Since everyone is hanging out on social media these days, social networks can be a great way to connect with talent whether they are actively looking for a job or not. The key to finding passive candidates, though, is more proactive work on your part. Use the advanced search features on Twitter and LinkedIn to find people who are talking about the skill sets you’re hiring for or asking questions about careers in your industry. Posting job listings and application links isn’t likely to be enough to inspire passive candidates to take action. But promoting other types of content can get their attention. Post about your company culture, share invitations to your virtual career fairs (especially if they are immersive experiences), and offer free advice that your ideal candidates might be searching for.
Much the way you should be using underutilized channels to advertise jobs, turn to often overlooked sites like Reddit and search for people looking for jobs and discussing career-related topics, especially if you can find subgroups that are specific to your industry or desired skill set. You’re likely to find talented professionals there who might be willing to chat about an exciting opportunity at your company.
Search the ultimate talent pool
Portfolio and resume websites that allow job seekers to enter or upload their information and then forget all about it are a perfect place to find passive candidates. Start by identifying websites specific to the type of candidates you’re looking for, such as Behance for graphic designers or Github for developers. Search these databases for the skills and experience you’re targeting, and then reach out to candidates who match the profile and start a conversation.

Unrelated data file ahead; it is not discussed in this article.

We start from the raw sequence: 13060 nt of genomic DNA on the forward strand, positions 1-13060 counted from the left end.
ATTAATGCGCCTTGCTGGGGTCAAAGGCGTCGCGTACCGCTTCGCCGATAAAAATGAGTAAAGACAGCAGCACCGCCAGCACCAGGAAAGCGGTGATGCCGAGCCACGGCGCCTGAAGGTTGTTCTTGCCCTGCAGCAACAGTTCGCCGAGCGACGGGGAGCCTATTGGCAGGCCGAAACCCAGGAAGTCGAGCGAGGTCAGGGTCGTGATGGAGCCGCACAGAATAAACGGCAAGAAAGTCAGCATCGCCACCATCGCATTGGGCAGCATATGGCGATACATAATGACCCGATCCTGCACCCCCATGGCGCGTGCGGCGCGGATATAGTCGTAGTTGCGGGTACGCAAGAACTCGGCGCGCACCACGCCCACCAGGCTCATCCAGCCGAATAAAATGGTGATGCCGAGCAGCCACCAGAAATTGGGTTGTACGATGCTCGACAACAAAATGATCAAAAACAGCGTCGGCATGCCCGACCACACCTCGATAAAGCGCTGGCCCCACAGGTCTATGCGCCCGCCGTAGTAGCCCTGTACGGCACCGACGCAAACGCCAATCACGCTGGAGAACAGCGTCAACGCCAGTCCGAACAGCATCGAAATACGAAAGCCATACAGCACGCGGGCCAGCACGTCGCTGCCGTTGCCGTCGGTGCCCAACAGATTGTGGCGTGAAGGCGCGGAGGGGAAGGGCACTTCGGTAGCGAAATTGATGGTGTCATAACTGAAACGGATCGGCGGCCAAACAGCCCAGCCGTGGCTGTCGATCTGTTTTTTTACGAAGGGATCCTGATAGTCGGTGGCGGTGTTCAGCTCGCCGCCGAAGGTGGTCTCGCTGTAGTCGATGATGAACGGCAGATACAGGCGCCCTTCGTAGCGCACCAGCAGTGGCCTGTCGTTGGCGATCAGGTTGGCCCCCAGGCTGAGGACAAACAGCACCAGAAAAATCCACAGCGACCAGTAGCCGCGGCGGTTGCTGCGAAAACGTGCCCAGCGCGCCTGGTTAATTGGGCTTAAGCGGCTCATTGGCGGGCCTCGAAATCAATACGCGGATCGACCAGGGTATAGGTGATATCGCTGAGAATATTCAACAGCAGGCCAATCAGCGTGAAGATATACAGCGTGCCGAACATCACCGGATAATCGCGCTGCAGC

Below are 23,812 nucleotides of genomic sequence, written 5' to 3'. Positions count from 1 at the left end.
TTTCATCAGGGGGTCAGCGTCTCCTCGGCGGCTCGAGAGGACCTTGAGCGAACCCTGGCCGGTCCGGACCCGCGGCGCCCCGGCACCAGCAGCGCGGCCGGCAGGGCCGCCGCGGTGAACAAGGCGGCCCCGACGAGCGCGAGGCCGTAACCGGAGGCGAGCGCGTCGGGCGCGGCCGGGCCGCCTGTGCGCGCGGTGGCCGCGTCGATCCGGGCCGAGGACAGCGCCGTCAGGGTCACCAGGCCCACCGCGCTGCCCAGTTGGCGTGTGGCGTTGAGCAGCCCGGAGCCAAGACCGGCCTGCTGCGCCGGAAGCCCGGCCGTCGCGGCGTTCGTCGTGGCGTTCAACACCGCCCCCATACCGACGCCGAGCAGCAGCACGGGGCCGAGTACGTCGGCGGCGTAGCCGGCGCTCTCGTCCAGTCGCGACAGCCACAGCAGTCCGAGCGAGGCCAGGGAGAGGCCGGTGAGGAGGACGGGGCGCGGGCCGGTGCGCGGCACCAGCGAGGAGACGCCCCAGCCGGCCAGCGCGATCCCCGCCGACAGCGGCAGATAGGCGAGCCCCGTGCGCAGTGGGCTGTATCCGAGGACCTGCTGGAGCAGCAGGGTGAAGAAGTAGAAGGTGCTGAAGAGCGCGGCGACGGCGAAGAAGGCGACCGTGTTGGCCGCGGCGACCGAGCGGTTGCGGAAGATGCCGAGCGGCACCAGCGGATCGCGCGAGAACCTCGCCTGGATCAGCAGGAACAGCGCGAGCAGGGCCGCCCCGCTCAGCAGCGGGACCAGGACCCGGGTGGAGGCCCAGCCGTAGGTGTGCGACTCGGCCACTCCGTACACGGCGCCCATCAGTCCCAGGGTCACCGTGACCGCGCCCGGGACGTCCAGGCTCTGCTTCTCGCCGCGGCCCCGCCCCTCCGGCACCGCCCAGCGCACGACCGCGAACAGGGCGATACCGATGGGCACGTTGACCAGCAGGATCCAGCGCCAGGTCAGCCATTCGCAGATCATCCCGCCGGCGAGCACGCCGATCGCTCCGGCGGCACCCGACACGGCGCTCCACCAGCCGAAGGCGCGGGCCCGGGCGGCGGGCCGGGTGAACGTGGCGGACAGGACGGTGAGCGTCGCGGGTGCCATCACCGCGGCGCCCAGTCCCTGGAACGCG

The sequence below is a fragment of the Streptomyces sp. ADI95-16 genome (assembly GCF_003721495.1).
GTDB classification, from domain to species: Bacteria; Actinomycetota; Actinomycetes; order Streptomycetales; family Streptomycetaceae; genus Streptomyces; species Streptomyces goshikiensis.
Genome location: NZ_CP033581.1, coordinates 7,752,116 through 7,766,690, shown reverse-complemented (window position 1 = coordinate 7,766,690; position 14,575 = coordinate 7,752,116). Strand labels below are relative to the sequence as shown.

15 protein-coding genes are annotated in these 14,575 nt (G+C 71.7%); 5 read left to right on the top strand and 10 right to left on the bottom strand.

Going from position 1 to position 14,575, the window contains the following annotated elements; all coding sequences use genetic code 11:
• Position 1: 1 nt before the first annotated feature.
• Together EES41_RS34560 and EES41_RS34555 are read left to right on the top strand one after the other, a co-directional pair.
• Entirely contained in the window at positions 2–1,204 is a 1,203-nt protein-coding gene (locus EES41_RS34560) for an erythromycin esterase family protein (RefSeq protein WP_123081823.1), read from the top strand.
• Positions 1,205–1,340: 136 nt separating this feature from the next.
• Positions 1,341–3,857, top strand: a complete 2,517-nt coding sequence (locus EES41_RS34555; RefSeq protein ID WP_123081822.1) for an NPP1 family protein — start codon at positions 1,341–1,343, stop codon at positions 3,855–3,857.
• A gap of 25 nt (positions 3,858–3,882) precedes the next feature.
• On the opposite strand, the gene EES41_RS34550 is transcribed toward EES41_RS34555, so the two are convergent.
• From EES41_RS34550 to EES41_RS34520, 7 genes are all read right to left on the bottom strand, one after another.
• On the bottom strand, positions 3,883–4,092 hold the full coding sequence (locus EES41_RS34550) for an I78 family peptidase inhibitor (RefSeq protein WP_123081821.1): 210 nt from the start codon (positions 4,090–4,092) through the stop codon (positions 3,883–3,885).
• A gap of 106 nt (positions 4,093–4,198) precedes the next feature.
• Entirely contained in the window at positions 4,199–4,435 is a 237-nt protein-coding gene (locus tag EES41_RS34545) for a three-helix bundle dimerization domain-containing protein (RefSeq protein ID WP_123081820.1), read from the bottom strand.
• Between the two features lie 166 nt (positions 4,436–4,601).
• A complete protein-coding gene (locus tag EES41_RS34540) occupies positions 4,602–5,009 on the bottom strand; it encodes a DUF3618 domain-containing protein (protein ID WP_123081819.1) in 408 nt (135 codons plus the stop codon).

Ramp up the referrals
Employee referrals are invaluable when it comes to recruiting passive job seekers. Your talented employees have talented friends and they know who might be a good fit for the company and, even better, who might be open to a conversation about job opportunities. Encouraging current employees to make referrals can make the difficult work of recruiting passive candidates much easier, too. Only 7% of all candidates are referrals but 29% of hires are employee referrals, and that higher proportion means recruiters are saving a lot of time and energy - and improving the quality of their candidate pool - by getting a little help from current employees.
Control the conversation
If you haven’t already, create a candidate persona before you begin recruiting passive candidates. Emphasize culture fit before diving into specifics like compensation and benefits. You want to sell passive candidates on the career opportunities and keep the details open for discussion. And it should go without saying that you want to manage conversations with passive candidates carefully in order to keep them engaged.
Be proactive about recruiting passive candidates
Finding and building relationships with passive candidates may always be a challenge but, just like farming, it’s the kind of work that pays off big in the end. Get to know your ideal passive candidates, especially their preferences and online behaviors, and keep those insights in mind as you plan your approach. Mix up your sourcing techniques, put your most authentic foot forward, and think as far outside the box as possible to connect with your ideal passive candidates.
Interested in more ways to go out and source passive candidates? Check out this recorded webinar we hosted with the sourcing genius, Ryan Gillis, 10 Sourcing Tips.